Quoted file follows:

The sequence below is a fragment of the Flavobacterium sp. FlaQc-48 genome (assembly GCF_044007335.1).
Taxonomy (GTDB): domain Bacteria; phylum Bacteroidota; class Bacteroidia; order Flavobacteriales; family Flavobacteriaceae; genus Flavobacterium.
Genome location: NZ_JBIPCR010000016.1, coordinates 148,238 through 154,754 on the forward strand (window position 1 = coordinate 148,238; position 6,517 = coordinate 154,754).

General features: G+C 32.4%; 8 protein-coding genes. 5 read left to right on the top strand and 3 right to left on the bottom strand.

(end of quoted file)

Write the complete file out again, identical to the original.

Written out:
The sequence below is a fragment of the Flavobacterium sp. FlaQc-48 genome (assembly GCF_044007335.1).
Taxonomy (GTDB): domain Bacteria; phylum Bacteroidota; class Bacteroidia; order Flavobacteriales; family Flavobacteriaceae; genus Flavobacterium.
Genome location: NZ_JBIPCR010000016.1, coordinates 148,238 through 154,754 on the forward strand (window position 1 = coordinate 148,238; position 6,517 = coordinate 154,754).

General features: G+C 32.4%; 8 protein-coding genes. 5 read left to right on the top strand and 3 right to left on the bottom strand.